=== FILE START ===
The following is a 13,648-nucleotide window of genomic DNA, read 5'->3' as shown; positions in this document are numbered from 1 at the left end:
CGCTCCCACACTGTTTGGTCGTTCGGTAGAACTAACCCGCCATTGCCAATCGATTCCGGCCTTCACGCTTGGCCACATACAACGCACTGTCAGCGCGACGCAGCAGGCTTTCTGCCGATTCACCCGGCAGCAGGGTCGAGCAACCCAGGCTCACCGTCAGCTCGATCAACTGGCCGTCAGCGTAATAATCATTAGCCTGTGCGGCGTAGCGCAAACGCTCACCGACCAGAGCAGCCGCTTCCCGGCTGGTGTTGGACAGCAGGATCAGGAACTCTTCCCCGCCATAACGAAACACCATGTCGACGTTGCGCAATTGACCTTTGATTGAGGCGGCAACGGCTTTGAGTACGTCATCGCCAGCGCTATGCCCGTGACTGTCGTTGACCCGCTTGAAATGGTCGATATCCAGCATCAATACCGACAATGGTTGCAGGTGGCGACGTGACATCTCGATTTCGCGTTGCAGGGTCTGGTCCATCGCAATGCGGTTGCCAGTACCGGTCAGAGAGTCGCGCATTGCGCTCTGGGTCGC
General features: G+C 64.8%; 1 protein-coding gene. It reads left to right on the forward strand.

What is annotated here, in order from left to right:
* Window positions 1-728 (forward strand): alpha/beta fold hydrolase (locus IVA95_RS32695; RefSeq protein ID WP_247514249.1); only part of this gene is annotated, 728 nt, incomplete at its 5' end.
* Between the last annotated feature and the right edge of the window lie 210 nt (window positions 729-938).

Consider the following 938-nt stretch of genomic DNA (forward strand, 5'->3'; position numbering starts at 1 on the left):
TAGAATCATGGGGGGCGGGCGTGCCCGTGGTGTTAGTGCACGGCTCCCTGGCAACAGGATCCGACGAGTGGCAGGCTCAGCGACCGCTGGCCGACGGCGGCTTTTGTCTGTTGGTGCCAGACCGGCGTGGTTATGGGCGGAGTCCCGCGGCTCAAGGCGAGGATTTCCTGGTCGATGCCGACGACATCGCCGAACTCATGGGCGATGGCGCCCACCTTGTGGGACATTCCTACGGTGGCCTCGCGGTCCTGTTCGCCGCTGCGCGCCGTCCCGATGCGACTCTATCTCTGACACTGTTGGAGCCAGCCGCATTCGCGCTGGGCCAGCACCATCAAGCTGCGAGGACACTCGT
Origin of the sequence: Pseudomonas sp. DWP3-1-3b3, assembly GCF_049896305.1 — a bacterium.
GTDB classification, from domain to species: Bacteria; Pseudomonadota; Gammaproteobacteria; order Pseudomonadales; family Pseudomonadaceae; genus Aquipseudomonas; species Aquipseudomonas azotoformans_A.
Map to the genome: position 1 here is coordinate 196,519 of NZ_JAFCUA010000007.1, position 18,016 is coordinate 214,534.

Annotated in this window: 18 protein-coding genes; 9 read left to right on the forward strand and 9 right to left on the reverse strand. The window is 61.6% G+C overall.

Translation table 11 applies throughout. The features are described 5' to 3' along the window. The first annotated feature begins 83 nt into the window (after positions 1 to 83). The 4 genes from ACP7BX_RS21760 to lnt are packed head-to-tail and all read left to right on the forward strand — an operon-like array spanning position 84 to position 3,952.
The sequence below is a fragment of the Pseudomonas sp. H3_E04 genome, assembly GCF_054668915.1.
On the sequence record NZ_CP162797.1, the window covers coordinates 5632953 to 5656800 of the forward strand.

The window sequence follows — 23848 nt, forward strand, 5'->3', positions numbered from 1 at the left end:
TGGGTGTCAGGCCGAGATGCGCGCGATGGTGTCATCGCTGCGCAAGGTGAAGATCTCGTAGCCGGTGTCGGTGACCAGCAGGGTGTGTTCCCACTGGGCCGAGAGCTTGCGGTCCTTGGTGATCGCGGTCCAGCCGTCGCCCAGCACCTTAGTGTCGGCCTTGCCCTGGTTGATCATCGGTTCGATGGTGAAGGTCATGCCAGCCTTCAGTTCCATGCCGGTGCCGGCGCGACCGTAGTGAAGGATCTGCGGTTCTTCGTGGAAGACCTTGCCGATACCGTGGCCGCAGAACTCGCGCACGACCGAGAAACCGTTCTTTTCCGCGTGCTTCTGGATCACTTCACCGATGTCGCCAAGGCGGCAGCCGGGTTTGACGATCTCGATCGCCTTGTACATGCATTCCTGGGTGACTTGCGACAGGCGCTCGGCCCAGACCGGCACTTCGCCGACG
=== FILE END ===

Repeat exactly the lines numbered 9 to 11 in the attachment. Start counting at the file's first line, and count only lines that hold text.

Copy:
Origin of the sequence: Pseudomonas sp. DWP3-1-3b3, assembly GCF_049896305.1 — a bacterium.
GTDB classification, from domain to species: Bacteria; Pseudomonadota; Gammaproteobacteria; order Pseudomonadales; family Pseudomonadaceae; genus Aquipseudomonas; species Aquipseudomonas azotoformans_A.
Map to the genome: position 1 here is coordinate 196,519 of NZ_JAFCUA010000007.1, position 18,016 is coordinate 214,534.